And I like to shoot with smaller crews, which was well suited for this situation. On this film, it was very hard to control the lighting because we wanted to use as much natural light as possible. I think the Alexa is great on that front, and although it was designed a while ago, its sensor is still probably the best that you can use for natural light.
Was there anything specific that you tried to achieve in editing?
Yes. The last scene on the boat with lights in the background was done by the VFX team. We also asked Foundry if they could help us to show the protagonist as he moves to another place, because that last shot is literally seven minutes long. So the tracking of that took a while, and we would have had to rotoscope every frame.
Our VFX supervisor used a new technique that employs artificial intelligence and cut the time that was needed for that shot by almost a quarter. So instead of having a team of five or 10 roto artists, he was just able to do it with one compositor and have the rest of the work taken care of by the AI. I like to use VFX to complement the narration and don’t like it to be in your face.
There are three or four shots in this film that we couldn’t have made without VFX. There’s a scene where the helicopter sort of hovers over the character, and I wanted it to be a little overblown, because then it looks more real.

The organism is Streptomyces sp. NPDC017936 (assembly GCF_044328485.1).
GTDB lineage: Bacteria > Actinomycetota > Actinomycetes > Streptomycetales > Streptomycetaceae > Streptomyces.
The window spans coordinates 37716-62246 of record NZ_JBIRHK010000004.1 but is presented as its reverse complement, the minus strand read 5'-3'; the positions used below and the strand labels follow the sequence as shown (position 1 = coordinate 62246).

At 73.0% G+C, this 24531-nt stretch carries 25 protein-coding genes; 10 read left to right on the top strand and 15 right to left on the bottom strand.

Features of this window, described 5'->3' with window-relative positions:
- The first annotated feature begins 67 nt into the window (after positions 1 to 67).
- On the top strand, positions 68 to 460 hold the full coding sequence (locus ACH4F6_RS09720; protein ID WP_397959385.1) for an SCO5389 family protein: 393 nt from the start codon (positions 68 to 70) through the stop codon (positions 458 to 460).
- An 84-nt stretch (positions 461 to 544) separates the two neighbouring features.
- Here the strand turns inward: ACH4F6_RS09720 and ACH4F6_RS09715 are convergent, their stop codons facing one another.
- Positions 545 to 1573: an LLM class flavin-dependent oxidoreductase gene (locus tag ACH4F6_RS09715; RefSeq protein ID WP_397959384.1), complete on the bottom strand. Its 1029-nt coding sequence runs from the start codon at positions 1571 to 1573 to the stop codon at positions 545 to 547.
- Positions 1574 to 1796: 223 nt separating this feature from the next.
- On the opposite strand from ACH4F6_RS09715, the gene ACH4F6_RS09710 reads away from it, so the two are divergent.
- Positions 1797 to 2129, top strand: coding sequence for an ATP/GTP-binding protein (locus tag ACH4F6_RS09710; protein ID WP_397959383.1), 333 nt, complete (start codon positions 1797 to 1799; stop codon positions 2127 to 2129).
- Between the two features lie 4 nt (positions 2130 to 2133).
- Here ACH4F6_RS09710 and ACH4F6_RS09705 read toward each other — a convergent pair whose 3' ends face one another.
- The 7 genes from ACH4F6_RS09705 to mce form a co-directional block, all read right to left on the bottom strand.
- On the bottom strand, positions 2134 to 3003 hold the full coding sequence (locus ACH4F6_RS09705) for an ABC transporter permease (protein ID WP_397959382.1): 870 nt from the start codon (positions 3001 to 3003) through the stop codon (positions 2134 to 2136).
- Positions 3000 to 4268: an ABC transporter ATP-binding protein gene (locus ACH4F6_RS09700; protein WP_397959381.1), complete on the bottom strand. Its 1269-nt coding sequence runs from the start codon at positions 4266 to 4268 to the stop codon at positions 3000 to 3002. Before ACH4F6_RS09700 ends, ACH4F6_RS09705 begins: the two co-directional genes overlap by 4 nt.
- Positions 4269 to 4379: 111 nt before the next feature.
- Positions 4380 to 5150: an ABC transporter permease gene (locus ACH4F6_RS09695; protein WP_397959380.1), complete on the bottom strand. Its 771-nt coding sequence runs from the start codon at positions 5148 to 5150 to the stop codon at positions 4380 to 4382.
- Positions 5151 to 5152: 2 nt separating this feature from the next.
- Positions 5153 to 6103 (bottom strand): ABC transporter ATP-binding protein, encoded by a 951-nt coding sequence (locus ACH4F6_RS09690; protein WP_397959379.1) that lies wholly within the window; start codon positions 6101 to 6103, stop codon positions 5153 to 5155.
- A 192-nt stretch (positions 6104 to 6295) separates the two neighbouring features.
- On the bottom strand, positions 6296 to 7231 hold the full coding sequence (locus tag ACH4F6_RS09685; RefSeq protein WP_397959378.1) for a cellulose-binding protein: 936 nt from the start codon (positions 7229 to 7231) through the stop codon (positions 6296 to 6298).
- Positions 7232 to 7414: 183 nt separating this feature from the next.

What’s next for you?
I’m writing my next film and then working with some relatively new filmmakers that I admire and would like to help launch their career. I am also writing some series, and this has been a very prolific time for me because I am writing a lot. I’m also trying to scale and do bigger projects. I’m hoping to shoot my new film next year.
What has been your greatest honour in recent times?
We were very proud that after the Cannes premiere last year, Iraq chose this film as its entry for the Best International Feature for the Oscars. On a personal level, that was just wonderful because it feels like I’m more accepted by the country. And then it took us on a journey where we learned a lot and got to meet some amazing people.